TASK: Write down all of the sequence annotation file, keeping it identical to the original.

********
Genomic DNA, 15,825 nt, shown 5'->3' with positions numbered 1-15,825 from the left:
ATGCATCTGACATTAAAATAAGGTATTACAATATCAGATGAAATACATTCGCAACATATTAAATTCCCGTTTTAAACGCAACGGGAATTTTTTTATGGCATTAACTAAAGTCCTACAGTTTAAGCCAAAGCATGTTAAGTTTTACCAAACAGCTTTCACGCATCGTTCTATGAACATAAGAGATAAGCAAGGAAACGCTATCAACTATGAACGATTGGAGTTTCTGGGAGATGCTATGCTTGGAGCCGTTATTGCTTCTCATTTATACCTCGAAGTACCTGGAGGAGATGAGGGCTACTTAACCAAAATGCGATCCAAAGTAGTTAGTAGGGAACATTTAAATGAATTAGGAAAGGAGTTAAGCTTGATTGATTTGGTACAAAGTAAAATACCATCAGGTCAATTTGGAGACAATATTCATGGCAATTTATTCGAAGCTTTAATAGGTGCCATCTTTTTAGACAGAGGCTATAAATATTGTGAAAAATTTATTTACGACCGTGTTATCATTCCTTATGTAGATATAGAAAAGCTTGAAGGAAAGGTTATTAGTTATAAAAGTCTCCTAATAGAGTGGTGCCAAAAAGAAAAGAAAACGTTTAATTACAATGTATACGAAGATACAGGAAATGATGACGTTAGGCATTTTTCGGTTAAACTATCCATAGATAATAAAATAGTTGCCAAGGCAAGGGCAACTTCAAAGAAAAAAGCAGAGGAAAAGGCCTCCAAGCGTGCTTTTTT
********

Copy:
Genomic DNA, 15,825 nt, shown 5'->3' with positions numbered 1-15,825 from the left:
ATGCATCTGACATTAAAATAAGGTATTACAATATCAGATGAAATACATTCGCAACATATTAAATTCCCGTTTTAAACGCAACGGGAATTTTTTTATGGCATTAACTAAAGTCCTACAGTTTAAGCCAAAGCATGTTAAGTTTTACCAAACAGCTTTCACGCATCGTTCTATGAACATAAGAGATAAGCAAGGAAACGCTATCAACTATGAACGATTGGAGTTTCTGGGAGATGCTATGCTTGGAGCCGTTATTGCTTCTCATTTATACCTCGAAGTACCTGGAGGAGATGAGGGCTACTTAACCAAAATGCGATCCAAAGTAGTTAGTAGGGAACATTTAAATGAATTAGGAAAGGAGTTAAGCTTGATTGATTTGGTACAAAGTAAAATACCATCAGGTCAATTTGGAGACAATATTCATGGCAATTTATTCGAAGCTTTAATAGGTGCCATCTTTTTAGACAGAGGCTATAAATATTGTGAAAAATTTATTTACGACCGTGTTATCATTCCTTATGTAGATATAGAAAAGCTTGAAGGAAAGGTTATTAGTTATAAAAGTCTCCTAATAGAGTGGTGCCAAAAAGAAAAGAAAACGTTTAATTACAATGTATACGAAGATACAGGAAATGATGACGTTAGGCATTTTTCGGTTAAACTATCCATAGATAATAAAATAGTTGCCAAGGCAAGGGCAACTTCAAAGAAAAAAGCAGAGGAAAAGGCCTCCAAGCGTGCTTTTTT